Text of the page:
The operating systems were Windows XP Professional Edition SP2 and Windows XP x64 Professional Edition SP1 build 1433.

The following benchmarks were used:

SiSoftware Sandra 2005 Professional Edition, both 32-bit and 64-bit

3D Mark 2005 1.20

ScienceMark 2005, both 32-bit and 64-bit bit

Chronicles of Riddick : Escape from Butcher’s Bay, both 32-bit and 64-bit bit

Preliminary observations

For both operating systems the size of the partition was 120 GB and it was created with Windows’s installing routine, the hard disk was completely formatted before the installing of Windows XP x64.

For both systems, the size of the swap file was set double than the installed RAM, and the graphical interface was set to minimum, by choosing the Adjust for best performance from Performance Options, Visual Effects.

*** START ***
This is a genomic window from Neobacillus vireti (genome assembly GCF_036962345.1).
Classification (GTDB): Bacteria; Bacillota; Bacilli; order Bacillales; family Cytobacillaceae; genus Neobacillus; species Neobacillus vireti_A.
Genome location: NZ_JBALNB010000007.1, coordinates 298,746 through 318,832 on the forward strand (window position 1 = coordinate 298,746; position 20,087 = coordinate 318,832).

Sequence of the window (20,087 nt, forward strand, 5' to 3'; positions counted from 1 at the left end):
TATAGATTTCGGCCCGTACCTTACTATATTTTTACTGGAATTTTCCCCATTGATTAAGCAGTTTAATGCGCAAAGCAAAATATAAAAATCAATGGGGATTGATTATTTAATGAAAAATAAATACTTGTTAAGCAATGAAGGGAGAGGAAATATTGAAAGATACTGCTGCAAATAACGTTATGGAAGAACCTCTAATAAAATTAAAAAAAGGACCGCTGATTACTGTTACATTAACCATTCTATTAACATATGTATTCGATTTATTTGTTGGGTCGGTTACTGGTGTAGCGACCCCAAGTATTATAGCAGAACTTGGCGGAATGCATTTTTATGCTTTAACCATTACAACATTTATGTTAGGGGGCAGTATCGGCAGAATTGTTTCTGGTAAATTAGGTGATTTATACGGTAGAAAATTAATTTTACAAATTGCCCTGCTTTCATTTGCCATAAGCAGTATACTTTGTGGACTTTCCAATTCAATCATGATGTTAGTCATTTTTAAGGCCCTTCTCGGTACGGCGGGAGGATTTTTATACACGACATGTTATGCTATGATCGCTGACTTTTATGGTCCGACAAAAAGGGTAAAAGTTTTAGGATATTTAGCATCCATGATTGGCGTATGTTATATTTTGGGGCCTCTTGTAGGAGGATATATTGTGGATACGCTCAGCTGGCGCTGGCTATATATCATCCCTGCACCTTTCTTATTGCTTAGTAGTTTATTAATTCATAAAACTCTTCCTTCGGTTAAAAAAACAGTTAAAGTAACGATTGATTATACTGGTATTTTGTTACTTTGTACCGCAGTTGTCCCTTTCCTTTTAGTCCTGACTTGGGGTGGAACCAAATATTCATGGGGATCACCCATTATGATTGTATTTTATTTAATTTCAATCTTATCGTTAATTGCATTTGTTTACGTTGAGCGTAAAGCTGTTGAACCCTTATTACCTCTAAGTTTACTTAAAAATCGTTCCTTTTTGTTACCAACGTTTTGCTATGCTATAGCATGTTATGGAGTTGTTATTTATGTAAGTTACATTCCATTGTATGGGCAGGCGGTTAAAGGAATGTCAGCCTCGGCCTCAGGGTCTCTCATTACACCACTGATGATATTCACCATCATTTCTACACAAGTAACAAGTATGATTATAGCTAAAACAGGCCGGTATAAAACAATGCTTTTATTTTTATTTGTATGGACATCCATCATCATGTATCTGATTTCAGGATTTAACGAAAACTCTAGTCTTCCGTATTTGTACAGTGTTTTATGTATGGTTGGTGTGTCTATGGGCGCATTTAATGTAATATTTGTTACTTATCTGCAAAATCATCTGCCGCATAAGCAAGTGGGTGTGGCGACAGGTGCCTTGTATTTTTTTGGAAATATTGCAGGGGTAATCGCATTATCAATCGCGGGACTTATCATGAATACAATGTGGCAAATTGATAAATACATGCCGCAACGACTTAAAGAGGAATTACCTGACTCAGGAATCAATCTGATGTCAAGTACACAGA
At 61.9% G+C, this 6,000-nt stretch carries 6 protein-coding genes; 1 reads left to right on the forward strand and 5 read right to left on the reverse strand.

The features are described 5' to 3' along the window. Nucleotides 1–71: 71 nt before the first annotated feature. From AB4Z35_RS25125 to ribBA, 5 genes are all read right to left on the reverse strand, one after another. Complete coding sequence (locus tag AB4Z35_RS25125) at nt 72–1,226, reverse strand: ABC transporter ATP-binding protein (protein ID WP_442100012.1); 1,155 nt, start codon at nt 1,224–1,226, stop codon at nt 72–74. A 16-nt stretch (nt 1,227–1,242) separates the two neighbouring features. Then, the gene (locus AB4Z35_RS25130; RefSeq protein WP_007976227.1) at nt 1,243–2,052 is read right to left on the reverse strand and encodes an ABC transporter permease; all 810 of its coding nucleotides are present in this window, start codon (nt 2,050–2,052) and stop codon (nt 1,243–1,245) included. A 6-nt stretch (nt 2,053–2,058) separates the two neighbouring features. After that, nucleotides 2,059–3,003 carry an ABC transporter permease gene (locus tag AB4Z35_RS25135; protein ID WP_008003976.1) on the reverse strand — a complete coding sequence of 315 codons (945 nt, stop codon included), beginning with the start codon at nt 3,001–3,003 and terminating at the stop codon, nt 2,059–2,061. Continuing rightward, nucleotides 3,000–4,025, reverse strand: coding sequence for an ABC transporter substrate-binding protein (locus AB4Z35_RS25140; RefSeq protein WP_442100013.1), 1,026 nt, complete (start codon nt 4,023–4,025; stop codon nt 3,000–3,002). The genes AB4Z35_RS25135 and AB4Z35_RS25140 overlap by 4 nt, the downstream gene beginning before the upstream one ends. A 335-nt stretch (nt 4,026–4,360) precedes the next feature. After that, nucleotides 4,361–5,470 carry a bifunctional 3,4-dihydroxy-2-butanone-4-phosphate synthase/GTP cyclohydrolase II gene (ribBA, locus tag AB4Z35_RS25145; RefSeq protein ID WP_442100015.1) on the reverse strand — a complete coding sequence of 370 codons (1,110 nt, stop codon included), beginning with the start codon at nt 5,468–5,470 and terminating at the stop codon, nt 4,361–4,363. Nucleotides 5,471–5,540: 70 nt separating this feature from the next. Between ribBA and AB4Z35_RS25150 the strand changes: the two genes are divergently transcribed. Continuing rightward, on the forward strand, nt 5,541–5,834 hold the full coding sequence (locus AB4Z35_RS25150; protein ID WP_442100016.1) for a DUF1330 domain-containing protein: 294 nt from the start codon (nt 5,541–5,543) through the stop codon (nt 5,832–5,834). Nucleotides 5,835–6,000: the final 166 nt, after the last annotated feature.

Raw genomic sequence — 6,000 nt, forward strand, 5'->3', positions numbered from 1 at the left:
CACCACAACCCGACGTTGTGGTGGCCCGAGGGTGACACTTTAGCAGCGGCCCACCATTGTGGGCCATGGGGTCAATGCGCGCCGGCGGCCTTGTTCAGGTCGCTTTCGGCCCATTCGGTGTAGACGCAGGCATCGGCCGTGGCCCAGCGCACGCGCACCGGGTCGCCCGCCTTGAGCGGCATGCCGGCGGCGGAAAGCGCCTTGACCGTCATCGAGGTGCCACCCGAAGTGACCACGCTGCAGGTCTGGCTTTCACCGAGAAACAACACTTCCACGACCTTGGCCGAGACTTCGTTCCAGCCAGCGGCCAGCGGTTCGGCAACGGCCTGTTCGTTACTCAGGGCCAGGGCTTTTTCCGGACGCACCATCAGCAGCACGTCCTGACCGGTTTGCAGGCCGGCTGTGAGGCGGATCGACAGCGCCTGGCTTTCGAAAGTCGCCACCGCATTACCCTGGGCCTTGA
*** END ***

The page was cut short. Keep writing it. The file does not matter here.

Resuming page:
The resolution of the monitor was set to 1024x768@100Hz, except for the game which was tested at: 800x600, 1024x768 and 1280x1024, at a refresh rate of 85 Hz.

For both operating systems, DirectX 9.0c was installed and the Windows Firewall was activated.

Windows XP x64

The installation routine of the Windows XP Professional is known by all users and the one for Windows x64 is not much different, the steps taken being similar. The only noticeable difference is represented by Microsoft’s messages which outline the importance of the new operating system and the advantages of the 64-bit technology.

Installing the S-ATA hard disk didn’t require the floppy with drivers as for the 32 bit Windows XP. The setup program had the driver necessary for the S-ATA controller and the procedure was greatly simplified.

The graphical interface is almost identical to the one of the Windows XP and the only difference noticed by the user will be the presence of the 64-bit Internet Explorer in the Start menu.